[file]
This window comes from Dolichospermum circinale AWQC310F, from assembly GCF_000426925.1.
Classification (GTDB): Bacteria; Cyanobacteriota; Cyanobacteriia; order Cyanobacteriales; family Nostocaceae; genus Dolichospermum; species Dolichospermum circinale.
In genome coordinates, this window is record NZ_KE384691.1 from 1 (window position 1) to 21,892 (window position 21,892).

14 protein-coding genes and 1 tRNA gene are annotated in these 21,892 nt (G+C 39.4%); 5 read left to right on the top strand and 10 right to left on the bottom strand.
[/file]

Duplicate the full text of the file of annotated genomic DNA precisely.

This window comes from Dolichospermum circinale AWQC310F, from assembly GCF_000426925.1.
Classification (GTDB): Bacteria; Cyanobacteriota; Cyanobacteriia; order Cyanobacteriales; family Nostocaceae; genus Dolichospermum; species Dolichospermum circinale.
In genome coordinates, this window is record NZ_KE384691.1 from 1 (window position 1) to 21,892 (window position 21,892).

14 protein-coding genes and 1 tRNA gene are annotated in these 21,892 nt (G+C 39.4%); 5 read left to right on the top strand and 10 right to left on the bottom strand.